The Register-Herald, Beckley, West Virginia

Editorials

January 23, 2014

Helping hand

As the near-zero temperatures persist across the state, the risk of fire becomes even higher for families in West Virginia.

There are common-sense ways to reduce those risks in winter, when the majority of home fires occur.

- Keep space heaters 3 feet from any furniture or other flammable material.

- Turn space heaters off when leaving the room or going to bed.

- Never use the oven to heat your home.

- Have your furnace checked annually by a certified technician.

From July 1, 2012, to June 30, 2013, there were close to 600 single-family residence fires in West Virginia, and nearly 200 multi-family residence fires across the state.

We were reminded of the danger of fire not just by the cold temperatures we’re experiencing, but by a report about the American Red Cross.

The Red Cross is more familiar to us with its unceasing efforts to ensure blood supplies are adequate. But it does far more, including providing assistance worldwide from floods, earthquakes and man-made disasters as well.

It also helps fire victims right here at home.

The Heroes for Fire Victims campaign kicked off at the start of the year and will run through March 30. The Red Cross is seeking donations to help families recover from the catastrophe of losing lives, homes and possessions to a house fire.

Of those 800 or so annual residence fires in West Virginia, the Red Cross provided more than $400,000 to help West Virginians put their lives back together.

Coordinated by the Red Cross’ disaster program, Red Cross volunteers form Disaster Action Teams seek to help affected community members with the four steps of the Disaster Cycle: preparedness, planning, response and recovery, said Alayne Chapman, disaster program manager for 10 West Virginia counties, including Raleigh.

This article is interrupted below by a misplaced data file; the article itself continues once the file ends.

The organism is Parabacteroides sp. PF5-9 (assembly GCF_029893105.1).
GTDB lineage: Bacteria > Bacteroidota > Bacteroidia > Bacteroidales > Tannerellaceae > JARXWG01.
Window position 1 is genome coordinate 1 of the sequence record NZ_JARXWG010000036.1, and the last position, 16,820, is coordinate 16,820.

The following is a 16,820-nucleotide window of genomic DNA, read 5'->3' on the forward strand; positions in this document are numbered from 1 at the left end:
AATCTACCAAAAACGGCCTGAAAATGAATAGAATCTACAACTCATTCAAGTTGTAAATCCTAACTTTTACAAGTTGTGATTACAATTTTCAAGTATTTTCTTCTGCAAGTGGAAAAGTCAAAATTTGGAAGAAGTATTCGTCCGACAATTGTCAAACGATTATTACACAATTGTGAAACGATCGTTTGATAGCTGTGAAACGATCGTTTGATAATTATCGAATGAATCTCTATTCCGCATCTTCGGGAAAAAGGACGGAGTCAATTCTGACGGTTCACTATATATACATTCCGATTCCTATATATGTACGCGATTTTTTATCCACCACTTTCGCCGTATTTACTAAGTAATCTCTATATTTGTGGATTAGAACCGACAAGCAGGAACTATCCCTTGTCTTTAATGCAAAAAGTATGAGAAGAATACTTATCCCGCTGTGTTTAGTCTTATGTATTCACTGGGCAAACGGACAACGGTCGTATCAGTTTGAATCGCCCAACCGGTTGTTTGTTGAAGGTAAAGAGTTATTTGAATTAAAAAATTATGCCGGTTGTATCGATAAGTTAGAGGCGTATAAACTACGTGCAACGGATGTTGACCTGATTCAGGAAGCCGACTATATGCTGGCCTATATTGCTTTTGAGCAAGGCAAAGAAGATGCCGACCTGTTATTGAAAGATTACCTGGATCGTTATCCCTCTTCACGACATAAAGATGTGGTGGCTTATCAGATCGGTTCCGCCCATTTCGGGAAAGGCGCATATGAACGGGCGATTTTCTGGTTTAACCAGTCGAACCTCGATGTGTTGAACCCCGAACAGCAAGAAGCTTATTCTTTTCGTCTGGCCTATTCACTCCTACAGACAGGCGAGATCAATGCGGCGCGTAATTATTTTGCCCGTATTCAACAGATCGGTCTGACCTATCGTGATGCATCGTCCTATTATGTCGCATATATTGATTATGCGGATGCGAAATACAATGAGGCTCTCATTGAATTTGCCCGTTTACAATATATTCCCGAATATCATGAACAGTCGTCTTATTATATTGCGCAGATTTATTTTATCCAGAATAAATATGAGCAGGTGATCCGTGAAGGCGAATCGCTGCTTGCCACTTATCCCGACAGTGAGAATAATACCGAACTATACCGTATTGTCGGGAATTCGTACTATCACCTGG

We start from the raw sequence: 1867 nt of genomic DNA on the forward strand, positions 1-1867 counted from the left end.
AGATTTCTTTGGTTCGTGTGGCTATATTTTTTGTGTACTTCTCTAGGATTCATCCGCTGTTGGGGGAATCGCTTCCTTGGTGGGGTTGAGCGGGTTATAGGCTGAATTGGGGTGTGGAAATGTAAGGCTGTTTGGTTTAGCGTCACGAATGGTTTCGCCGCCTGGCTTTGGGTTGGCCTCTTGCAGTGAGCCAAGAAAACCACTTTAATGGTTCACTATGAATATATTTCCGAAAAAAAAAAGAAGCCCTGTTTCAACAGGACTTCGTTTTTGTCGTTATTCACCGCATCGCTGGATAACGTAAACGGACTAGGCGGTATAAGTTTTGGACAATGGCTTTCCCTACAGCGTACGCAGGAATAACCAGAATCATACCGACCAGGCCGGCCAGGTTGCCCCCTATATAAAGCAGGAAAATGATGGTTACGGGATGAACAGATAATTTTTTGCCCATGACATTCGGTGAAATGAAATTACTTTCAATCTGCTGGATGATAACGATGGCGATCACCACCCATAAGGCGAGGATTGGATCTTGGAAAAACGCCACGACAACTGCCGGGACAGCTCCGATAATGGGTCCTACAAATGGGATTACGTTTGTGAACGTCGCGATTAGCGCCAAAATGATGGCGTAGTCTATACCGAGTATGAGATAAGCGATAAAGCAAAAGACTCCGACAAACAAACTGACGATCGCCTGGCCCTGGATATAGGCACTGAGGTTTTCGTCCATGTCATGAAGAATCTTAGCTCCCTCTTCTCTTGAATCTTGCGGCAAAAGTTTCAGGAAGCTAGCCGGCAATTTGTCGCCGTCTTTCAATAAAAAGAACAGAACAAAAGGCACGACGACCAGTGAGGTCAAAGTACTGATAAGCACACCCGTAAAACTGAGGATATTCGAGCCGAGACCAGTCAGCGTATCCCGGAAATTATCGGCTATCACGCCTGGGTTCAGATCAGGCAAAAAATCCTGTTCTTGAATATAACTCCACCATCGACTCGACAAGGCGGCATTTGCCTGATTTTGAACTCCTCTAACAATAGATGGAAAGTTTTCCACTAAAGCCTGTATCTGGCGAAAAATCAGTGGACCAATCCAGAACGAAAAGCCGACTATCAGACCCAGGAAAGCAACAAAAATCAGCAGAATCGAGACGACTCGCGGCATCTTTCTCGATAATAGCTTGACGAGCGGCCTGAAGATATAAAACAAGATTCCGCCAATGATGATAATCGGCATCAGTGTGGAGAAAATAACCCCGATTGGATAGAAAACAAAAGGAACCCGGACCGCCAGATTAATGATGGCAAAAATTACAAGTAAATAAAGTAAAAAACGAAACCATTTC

Responding to house fires makes up the largest portion of their work in West Virginia.

“They respond any hour of the day or night when there’s a fire,” Chapman said, helping families with food, shelter, clothing and even emotional support.

When residents are displaced, the Red Cross provides the family with three nights in a hotel room and money for groceries, clothing and shoes, Chapman said.

A family home that burns is not the kind of disaster of the scope of the recent chemical spill in the Elk River that affected hundreds of thousands of people.

But to that family, the effect of their loss can be shattering.

We urge West Virginians to share some of our generosity with the Red Cross, not by just giving blood, but by donating to the Heroes for Fire Victims campaign as well. All donations will go directly to help a West Virginia family displaced by a home fire. You can donate at the Beckley Red Cross chapter at 200 Industrial Dr. For more information, call 304-255-1508.

In dealing with the chemical spill, we proved that we could, in the end, cope with a large disaster.

We should lend a hand to help those in need after small disasters as well.

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